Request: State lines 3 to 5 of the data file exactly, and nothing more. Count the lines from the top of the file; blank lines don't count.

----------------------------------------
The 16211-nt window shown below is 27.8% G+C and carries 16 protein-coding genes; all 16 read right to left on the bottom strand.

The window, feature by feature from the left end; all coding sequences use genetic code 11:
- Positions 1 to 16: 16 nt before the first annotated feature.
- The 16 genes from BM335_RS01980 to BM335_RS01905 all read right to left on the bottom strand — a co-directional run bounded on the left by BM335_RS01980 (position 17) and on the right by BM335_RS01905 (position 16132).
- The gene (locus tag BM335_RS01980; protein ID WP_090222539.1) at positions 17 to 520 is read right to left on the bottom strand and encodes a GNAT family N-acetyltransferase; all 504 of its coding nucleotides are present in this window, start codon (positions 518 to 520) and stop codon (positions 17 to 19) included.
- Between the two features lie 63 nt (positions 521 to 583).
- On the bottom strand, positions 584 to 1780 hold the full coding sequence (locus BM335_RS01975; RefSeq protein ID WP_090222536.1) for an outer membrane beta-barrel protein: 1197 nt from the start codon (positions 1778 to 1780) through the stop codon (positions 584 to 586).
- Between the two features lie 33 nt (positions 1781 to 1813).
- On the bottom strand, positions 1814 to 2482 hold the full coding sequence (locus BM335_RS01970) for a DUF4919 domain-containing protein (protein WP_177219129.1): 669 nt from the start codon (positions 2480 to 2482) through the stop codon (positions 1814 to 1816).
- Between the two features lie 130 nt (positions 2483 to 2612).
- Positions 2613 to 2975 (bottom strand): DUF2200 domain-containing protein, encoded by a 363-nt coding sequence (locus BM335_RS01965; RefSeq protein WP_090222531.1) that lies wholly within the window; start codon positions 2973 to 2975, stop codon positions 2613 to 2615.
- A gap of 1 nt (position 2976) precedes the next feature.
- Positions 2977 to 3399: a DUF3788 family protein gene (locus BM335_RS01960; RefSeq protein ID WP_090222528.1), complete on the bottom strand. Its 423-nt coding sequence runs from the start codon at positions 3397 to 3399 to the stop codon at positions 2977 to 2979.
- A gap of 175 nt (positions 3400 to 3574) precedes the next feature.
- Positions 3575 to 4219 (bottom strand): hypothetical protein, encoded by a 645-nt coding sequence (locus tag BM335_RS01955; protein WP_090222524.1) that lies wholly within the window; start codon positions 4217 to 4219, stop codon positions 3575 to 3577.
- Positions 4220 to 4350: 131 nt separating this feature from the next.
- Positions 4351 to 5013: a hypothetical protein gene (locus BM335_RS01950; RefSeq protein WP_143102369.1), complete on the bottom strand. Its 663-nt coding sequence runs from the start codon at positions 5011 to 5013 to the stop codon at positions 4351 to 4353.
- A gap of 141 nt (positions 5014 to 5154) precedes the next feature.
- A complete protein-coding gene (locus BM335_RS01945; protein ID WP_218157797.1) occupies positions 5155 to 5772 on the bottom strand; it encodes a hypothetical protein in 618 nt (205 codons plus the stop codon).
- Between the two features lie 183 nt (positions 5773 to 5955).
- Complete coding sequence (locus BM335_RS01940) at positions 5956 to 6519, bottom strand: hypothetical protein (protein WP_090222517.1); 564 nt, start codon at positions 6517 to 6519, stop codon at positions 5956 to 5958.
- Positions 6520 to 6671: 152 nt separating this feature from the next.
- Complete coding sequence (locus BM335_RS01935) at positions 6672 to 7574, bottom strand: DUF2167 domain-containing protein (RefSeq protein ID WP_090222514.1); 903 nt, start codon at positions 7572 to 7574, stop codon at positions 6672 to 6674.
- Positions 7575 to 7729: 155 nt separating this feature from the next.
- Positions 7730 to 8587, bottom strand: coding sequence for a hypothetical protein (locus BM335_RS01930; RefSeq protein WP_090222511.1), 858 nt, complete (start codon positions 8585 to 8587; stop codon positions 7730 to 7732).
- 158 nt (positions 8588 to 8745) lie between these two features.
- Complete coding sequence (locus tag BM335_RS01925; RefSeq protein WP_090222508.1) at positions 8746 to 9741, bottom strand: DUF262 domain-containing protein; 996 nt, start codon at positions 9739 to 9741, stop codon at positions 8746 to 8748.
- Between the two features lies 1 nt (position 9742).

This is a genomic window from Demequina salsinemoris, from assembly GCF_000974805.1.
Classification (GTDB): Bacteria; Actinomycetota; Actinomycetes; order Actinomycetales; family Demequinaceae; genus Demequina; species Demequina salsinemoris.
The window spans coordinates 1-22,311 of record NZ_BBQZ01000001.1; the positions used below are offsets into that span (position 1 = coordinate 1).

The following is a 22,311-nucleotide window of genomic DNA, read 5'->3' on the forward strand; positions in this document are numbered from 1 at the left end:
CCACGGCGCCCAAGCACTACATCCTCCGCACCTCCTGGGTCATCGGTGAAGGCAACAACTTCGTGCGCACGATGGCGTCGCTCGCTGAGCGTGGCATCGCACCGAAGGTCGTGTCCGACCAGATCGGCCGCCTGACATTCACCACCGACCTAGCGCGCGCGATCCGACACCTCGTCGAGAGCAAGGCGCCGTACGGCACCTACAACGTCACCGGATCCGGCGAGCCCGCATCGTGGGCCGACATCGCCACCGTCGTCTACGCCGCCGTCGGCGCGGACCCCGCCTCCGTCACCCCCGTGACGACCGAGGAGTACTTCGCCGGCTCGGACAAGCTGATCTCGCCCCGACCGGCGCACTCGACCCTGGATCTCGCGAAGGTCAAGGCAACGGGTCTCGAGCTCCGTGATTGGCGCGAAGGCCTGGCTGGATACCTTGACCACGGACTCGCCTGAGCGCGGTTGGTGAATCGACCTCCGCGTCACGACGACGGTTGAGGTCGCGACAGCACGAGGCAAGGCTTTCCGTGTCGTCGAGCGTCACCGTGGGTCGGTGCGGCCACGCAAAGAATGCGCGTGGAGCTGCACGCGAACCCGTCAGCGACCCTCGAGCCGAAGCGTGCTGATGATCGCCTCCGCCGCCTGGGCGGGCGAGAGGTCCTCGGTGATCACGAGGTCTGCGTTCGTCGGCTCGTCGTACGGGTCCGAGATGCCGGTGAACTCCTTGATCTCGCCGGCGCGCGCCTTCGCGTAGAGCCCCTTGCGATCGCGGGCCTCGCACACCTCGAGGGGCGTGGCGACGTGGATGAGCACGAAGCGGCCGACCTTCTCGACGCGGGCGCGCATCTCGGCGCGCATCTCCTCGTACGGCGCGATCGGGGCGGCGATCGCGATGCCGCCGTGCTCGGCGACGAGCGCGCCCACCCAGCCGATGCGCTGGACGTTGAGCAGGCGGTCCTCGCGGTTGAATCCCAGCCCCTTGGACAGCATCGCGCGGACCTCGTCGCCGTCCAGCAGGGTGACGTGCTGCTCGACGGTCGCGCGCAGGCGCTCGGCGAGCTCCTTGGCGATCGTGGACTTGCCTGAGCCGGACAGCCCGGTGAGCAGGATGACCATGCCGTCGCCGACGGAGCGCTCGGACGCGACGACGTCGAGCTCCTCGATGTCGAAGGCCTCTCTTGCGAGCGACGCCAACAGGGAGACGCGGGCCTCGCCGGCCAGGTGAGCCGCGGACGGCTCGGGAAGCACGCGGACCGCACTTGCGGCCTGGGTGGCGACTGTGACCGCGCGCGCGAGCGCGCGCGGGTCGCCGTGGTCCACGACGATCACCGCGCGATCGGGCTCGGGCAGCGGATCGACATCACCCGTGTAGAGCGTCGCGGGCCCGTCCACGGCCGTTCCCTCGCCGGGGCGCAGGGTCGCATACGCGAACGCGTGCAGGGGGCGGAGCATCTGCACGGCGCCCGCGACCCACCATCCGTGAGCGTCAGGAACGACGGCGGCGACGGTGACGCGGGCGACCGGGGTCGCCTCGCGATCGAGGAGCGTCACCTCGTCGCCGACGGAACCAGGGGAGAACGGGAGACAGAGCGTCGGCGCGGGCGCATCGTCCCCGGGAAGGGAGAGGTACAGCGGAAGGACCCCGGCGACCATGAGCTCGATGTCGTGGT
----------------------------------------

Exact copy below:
- Positions 1 to 16: 16 nt before the first annotated feature.
- The 16 genes from BM335_RS01980 to BM335_RS01905 all read right to left on the bottom strand — a co-directional run bounded on the left by BM335_RS01980 (position 17) and on the right by BM335_RS01905 (position 16132).
- The gene (locus tag BM335_RS01980; protein ID WP_090222539.1) at positions 17 to 520 is read right to left on the bottom strand and encodes a GNAT family N-acetyltransferase; all 504 of its coding nucleotides are present in this window, start codon (positions 518 to 520) and stop codon (positions 17 to 19) included.